Helping to build informed and civically engaged communities is central to our work around elections. For example, in countries like Ghana, Ivory Coast and Guinea we’ve engaged in conversations with civic stakeholders such as the Electoral Commissions and civil society organisations.
Focusing on how Facebook can be a positive tool for civic engagement and the steps they can take to stay safe while using our platforms. We’ve also conducted virtual trainings on ads enforcement and civic engagement with political parties in these same countries.
We continue to roll out a number of products and features across Facebook and Instagram, including Election Day reminders at the top of Facebook’s News Feed to encourage people to vote, and Security Megaphones to remind page admins of political groups to further secure their accounts using Two-Factor Authentication. We’ve also trained parties, and candidates on security best practices, and how to avoid common threats online.
Keeping People Safe
Keeping people safe on Facebook and Instagram is always our top priority and this is especially important during elections. Since 2016 we have tripled the size of the teams working on safety and security to more than 35,000 people. We’ve hired more systems engineers, security experts and content reviewers, including native language speakers in Swahili, Amharic, Zulu, Somali, Oromo and Hausa, to name a few examples.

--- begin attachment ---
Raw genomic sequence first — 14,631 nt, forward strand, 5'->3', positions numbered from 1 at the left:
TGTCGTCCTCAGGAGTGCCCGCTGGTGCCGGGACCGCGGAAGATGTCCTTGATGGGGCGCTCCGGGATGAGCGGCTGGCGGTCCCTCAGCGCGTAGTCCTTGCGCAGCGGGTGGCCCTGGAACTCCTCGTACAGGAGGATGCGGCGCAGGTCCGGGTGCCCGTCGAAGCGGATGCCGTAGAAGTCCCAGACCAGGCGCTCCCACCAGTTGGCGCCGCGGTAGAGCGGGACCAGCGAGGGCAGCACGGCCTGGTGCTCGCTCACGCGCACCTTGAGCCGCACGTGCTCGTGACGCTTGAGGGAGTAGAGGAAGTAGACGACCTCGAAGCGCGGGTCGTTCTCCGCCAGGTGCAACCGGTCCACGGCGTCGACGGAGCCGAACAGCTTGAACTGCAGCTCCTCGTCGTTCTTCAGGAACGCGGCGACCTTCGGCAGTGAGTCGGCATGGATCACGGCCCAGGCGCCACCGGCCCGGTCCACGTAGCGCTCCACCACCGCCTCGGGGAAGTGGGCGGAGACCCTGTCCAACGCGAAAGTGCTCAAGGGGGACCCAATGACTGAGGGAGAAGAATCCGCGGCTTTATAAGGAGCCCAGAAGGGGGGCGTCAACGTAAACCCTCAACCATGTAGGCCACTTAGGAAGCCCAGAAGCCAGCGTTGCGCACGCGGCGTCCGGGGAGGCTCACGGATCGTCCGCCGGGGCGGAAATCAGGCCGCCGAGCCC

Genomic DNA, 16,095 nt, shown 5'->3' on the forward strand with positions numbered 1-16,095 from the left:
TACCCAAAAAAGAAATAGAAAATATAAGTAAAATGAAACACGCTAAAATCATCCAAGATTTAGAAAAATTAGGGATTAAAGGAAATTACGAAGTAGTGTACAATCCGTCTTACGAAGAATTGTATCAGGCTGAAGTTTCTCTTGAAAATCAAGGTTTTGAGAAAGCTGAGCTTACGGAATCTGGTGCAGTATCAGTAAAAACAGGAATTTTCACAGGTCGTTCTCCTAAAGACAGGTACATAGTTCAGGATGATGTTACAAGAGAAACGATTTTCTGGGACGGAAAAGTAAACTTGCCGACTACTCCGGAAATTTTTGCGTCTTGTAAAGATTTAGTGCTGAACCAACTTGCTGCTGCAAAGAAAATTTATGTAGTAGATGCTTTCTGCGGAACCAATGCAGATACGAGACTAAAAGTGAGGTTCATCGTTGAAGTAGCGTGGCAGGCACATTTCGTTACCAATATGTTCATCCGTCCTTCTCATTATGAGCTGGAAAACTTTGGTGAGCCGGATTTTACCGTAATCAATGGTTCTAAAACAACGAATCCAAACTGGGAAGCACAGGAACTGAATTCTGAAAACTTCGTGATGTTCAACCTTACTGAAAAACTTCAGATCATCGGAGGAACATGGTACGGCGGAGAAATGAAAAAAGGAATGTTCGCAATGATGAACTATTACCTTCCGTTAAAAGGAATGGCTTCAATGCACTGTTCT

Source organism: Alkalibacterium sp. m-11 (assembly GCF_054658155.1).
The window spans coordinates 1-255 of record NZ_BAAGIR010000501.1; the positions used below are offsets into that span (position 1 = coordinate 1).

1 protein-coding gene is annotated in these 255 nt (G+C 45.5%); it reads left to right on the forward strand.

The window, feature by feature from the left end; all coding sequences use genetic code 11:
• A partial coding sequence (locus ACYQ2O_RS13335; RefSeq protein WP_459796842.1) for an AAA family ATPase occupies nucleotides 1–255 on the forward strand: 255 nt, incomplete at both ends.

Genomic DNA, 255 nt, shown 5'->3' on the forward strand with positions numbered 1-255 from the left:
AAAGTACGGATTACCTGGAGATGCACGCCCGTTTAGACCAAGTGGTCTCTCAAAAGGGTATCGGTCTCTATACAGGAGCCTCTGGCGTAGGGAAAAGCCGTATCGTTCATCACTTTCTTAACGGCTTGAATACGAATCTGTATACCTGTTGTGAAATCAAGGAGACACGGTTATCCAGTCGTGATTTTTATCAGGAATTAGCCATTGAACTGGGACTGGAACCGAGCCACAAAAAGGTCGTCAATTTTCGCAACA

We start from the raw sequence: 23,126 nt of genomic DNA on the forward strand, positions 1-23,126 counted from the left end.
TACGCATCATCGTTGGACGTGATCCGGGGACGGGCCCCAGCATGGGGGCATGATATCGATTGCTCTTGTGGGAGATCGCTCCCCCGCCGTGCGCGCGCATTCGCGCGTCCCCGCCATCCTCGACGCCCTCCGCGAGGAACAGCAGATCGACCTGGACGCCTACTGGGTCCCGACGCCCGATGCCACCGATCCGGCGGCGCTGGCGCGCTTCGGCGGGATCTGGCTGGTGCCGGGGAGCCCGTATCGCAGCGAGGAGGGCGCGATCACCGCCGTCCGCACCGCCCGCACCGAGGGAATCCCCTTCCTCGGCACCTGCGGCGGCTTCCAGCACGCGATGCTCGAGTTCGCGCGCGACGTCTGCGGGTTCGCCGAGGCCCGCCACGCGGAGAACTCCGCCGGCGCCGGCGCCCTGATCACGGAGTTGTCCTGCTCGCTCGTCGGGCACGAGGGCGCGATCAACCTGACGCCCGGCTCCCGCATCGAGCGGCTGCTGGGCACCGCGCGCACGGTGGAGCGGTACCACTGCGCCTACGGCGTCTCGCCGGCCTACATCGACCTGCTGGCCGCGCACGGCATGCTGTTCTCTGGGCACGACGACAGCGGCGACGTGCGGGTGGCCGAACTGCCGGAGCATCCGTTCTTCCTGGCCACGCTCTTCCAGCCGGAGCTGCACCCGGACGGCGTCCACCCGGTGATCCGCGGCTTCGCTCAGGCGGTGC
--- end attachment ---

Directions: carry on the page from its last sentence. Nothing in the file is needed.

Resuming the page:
We’ve also pioneered the use of artificial intelligence to find and remove harmful content more quickly. Between April and June of this year, we removed over 15 million pieces of graphic and violent content globally, detecting over 99% proactively before anyone had to report it.
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Our efforts to keep people safe also include using different tools to reduce harmful content from certain accounts and as hate speech evolves. To further limit the spread of potentially inflammatory content, we continue to temporarily demote content in the News Feeds of users in Ethiopia, and other countries across Africa if it comes from those who repeatedly and severely violate our policies, whether or not those repeat violators are located in the country.
As we do in other languages, we’ve also started using our technology to stay ahead of new trends in hate speech in Amharic and Oromo. We identify new forms of potentially violating speech that hasn’t yet been reviewed for possible removal from our platform and demote this content to reduce the risk of it going viral or inciting violence or hatred, taking local context into account.
Partnerships with NGOs and Civil Society
Alongside our local experts on the continent, we continue to work on-the-ground with NGOs and civil society across many African countries to enable us to better understand challenges and how we can tackle them more effectively. This work continues to be instrumental, with local partners giving us feedback that we incorporate into our policies and programs.
We’re committed to making Facebook and Instagram places where people feel safe, can access accurate and transparent information and, most importantly, make their voices heard.